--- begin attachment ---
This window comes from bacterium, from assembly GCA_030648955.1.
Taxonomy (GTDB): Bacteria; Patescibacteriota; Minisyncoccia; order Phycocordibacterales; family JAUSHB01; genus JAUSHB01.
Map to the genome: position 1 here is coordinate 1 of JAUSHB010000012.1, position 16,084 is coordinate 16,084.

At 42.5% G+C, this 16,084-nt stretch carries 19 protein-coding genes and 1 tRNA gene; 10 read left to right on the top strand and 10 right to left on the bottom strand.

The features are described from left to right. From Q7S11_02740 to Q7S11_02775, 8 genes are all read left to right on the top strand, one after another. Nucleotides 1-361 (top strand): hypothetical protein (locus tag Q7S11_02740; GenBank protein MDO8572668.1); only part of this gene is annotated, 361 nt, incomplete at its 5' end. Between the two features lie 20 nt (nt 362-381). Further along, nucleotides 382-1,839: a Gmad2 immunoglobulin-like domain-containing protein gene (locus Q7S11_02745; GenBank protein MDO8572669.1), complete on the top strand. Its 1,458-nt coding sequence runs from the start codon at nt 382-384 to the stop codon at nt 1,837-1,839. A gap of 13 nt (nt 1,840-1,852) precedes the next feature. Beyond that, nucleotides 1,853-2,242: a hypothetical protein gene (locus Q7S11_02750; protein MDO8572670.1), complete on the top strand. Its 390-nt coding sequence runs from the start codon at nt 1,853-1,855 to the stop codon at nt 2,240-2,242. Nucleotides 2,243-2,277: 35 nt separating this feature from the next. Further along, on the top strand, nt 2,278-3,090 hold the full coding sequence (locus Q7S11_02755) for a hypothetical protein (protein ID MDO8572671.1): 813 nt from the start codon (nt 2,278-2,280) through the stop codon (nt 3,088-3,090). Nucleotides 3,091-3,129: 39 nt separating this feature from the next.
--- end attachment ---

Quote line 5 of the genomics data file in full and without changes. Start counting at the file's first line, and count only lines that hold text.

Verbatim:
The features are described from left to right. From Q7S11_02740 to Q7S11_02775, 8 genes are all read left to right on the top strand, one after another. Nucleotides 1-361 (top strand): hypothetical protein (locus tag Q7S11_02740; GenBank protein MDO8572668.1); only part of this gene is annotated, 361 nt, incomplete at its 5' end. Between the two features lie 20 nt (nt 362-381). Further along, nucleotides 382-1,839: a Gmad2 immunoglobulin-like domain-containing protein gene (locus Q7S11_02745; GenBank protein MDO8572669.1), complete on the top strand. Its 1,458-nt coding sequence runs from the start codon at nt 382-384 to the stop codon at nt 1,837-1,839. A gap of 13 nt (nt 1,840-1,852) precedes the next feature. Beyond that, nucleotides 1,853-2,242: a hypothetical protein gene (locus Q7S11_02750; protein MDO8572670.1), complete on the top strand. Its 390-nt coding sequence runs from the start codon at nt 1,853-1,855 to the stop codon at nt 2,240-2,242. Nucleotides 2,243-2,277: 35 nt separating this feature from the next. Further along, on the top strand, nt 2,278-3,090 hold the full coding sequence (locus Q7S11_02755) for a hypothetical protein (protein ID MDO8572671.1): 813 nt from the start codon (nt 2,278-2,280) through the stop codon (nt 3,088-3,090). Nucleotides 3,091-3,129: 39 nt separating this feature from the next.